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The Rathbone Well, West Virginia’s first major oil well, was drilled in 1860. William P. Rathbone, a New York City judge and alderman, and his sons, John Castelli ‘‘Cass’’ Rathbone and John Valleau ‘‘Val’’ Rathbone, had purchased 12,000 acres at Burning Springs Run in Wirt County in 1840. They laid out a small village, Burning Springs, later Rathbone, and operated a general store, gristmill, and boat yard. They also bottled and sold petroleum as a medicine, ‘‘Rathbone’s Rock Oil, Nature’s Wonder Cure.’’

In 1860, a Pennsylvania promoter, Samuel D. Karnes, leased an acre from the Rathbones and introduced derrick drilling techniques modeled after those of the pioneering Drake oil well at Titusville, Pennsylvania. Within a few weeks, Karnes was producing 30 barrels of oil a day. Following his lead, Cass Rathbone sank a well on his property to a depth of 140 feet, hitting a gusher that produced 100 barrels a day. News spread and others rushed to Burning Springs. Johnson Newlon Camden, later a U.S. senator and Standard Oil director, along with partners including John Jay Jackson Sr., brought in ‘‘The Eternal Center’’ well in January 1861, earning them $23,000 the first week of production. The Rathbones made a fortune leasing one-acre tracts to wildcatters.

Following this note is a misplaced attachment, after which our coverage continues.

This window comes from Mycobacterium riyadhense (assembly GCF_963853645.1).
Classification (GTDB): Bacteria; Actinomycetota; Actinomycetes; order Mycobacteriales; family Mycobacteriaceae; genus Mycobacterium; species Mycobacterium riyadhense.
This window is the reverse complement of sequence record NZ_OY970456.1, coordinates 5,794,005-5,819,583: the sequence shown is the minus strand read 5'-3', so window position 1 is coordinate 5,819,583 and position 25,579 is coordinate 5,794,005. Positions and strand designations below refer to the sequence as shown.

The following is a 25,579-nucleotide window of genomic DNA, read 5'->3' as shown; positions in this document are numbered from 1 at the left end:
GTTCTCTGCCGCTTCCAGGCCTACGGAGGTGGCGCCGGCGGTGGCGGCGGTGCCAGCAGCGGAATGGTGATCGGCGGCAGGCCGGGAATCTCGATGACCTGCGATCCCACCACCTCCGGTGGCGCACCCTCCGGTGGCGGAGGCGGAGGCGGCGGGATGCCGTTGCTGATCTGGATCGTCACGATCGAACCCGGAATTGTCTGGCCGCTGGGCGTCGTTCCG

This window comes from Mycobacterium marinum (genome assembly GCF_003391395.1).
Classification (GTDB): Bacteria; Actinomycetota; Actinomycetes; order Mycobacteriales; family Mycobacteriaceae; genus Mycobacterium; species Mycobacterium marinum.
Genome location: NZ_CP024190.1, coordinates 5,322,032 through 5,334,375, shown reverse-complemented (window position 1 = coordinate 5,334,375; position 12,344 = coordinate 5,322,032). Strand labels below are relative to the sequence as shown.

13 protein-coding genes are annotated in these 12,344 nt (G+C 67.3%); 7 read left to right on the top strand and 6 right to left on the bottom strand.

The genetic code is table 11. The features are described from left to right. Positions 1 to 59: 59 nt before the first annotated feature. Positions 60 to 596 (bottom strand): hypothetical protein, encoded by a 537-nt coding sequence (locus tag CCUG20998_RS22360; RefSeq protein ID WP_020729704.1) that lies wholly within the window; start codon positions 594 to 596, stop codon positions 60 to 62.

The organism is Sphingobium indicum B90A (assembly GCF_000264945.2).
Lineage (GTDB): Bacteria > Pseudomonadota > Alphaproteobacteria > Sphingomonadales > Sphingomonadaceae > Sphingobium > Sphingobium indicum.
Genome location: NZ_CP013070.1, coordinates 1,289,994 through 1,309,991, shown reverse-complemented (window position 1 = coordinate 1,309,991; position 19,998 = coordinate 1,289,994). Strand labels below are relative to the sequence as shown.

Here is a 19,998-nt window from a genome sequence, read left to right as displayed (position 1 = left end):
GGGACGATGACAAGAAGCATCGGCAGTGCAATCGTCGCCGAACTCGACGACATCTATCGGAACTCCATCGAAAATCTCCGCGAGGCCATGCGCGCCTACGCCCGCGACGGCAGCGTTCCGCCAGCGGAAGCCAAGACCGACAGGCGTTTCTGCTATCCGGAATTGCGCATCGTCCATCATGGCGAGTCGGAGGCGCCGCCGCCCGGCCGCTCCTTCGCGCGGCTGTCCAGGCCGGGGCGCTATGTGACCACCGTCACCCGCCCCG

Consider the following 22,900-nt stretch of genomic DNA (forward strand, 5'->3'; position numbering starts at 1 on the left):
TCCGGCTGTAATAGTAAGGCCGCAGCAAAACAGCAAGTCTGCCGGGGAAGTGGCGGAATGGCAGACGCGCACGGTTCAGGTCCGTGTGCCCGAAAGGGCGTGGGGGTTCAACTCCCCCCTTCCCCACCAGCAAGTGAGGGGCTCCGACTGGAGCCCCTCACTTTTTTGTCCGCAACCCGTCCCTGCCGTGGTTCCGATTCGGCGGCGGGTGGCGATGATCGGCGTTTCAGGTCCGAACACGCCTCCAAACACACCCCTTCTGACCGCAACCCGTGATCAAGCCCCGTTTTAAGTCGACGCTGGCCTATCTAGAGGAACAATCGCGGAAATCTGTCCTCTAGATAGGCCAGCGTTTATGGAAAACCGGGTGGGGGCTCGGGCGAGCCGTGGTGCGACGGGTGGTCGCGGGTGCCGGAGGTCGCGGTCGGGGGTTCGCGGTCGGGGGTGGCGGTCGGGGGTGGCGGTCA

On May 9, 1863, a Confederate raiding party under Gen. William E. Jones set fire to the Burning Springs oil field and to crude oil being stored in the area. Flames from the fire could be seen in Parkersburg, 40 miles away. Though Camden and the Rathbones repaired the damage and continued to drill, Burning Springs never rose to its pre-war production. The discovery of new fields elsewhere in Wirt and surrounding counties moved the center of the industry to other locations.

This Article was written by Philip Sturm

Last Revised on March 11, 2014


Cite This Article

Sturm, Philip "The Rathbone Well." e-WV: The West Virginia Encyclopedia. 11 March 2014. Web. 18 October 2018.

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